CORRIM: The Plant a Trillion Trees Campaign to Reduce Global Warming –Fleshing Out the Concept
Bruce Lippke, Maureen Puettmann, Elaine Oneil & Chadwick Dearing Oliver
Global warming is an environmental risk linked to increased atmospheric carbon dioxide (CO2) from burning fossil fuels (FF). Reducing CO2 emissions will be needed to ameliorate the risk. While more evolutionary than revolutionary, the process of growing more trees and using more wood can lead to perpetual atmospheric CO2 reduction while supporting ecosystem services and fire safety in the forest and maintaining our current standard of living. Doing so requires a linked systems approach as detailed in this paper which builds on 30 years of scientific research on the environmental performance of wood products.
The first step in reducing CO2 emissions using this approach is planting more trees. But on its own it is insufficient. Growing trees capture CO2 through photosynthesis and store the carbon in wood. While older forests can store more carbon, they remove less CO2 over time while simultaneously releasing carbon back to the atmosphere, either slowly through decay, or rapidly through wildfires that easily propagate through carbon dense old forests. While all forest and wood carbon eventually returns to the atmosphere, when wood displaces FF there is a permanent atmospheric CO2 benefit. Planting trees, then utilizing the harvested wood for construction, and replanting is a “carbon removal technology” that perpetually removes CO2 from the atmosphere. This alternative carbon mitigation pathway can reduce global CO2 emissions by as much as 26% if accompanied by subsequent, non-onerous, changes in the construction industry. Results show that if 40% of current wood in buildings were recycled, there would be a 41% improvement in per hectare impact of forest growth plus use. These results speak to the need for architects, engineers, and builders to rapidly innovate to take advantage of the benefits of wood as a renewable material for its first use, while designing for its subsequent re-use.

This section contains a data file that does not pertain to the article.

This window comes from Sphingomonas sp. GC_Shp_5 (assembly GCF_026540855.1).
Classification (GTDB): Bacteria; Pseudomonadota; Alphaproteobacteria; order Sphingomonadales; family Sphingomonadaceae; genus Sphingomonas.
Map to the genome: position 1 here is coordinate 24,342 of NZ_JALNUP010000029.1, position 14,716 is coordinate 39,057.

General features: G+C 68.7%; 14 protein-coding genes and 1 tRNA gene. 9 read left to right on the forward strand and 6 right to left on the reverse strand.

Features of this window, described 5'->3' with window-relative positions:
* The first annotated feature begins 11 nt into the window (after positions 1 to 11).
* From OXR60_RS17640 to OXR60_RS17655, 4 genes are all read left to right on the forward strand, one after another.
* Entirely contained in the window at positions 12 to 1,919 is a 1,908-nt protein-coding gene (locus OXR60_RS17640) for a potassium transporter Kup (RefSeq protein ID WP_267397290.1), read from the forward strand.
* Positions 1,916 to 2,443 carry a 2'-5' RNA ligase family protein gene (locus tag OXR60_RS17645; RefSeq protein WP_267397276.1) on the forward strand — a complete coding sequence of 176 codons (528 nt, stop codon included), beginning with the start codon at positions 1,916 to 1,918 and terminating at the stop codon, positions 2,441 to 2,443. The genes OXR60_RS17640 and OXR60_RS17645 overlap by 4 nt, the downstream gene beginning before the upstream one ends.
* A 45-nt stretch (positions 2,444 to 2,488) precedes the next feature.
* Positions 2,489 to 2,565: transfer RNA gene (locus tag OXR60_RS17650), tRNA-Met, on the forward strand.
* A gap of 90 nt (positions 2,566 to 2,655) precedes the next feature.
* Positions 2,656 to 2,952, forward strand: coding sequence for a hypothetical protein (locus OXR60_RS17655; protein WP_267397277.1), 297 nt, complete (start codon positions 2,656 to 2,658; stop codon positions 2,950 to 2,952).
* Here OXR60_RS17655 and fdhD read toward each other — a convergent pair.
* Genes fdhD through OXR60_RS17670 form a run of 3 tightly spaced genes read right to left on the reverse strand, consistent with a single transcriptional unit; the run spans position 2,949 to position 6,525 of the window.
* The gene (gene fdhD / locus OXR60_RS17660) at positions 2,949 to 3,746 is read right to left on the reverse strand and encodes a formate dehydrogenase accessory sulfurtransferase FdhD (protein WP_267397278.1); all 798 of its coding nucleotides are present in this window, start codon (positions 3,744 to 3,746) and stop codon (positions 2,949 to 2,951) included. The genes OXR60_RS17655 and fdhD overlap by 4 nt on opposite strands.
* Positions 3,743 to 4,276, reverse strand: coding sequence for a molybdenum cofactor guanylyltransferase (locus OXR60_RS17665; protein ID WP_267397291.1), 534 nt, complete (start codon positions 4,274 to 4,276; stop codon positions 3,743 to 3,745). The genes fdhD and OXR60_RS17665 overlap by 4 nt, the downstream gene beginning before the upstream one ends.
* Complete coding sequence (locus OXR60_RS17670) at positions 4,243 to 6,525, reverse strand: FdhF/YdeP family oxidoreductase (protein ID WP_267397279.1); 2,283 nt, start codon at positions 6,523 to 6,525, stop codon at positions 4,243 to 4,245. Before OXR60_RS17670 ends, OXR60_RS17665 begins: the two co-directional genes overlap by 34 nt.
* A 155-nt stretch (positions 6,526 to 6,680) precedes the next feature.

Global warming mitigation occurs because wood products store carbon and using wood avoids the impacts of using FF-intensive building products such as steel and concrete, which release larger amount of CO2 during production and store none during use. Using wood instead of FF-intensive products for construction could reduce global FF consumption by 19%. Allocating wood residues for energy during production could reduce FF consumption another 7% for a total carbon benefit of 26%. Policy changes that increase the cost of FF-CO2 emissions would increase wood product demand in proportion to its ability to store more carbon and displace more FF-intensive substitutes. Coordinated collective action directed towards the production and use of sustainably produced wood could significantly ameliorate our impact on the global carbon footprint consistent with core principles of the circular economy.
More efficient uses of the wood we produce coupled with active efforts to plant more trees, including through the trillion tree campaign, sets the stage to mitigate climate change through carbon sequestration in the forest and carbon storage in the built environment. Sufficient investment in tree planting would have a co-benefit of allowing more forests to be managed for ecosystem services such as biodiversity, wildlife habitat, and water quality. Read the full study here.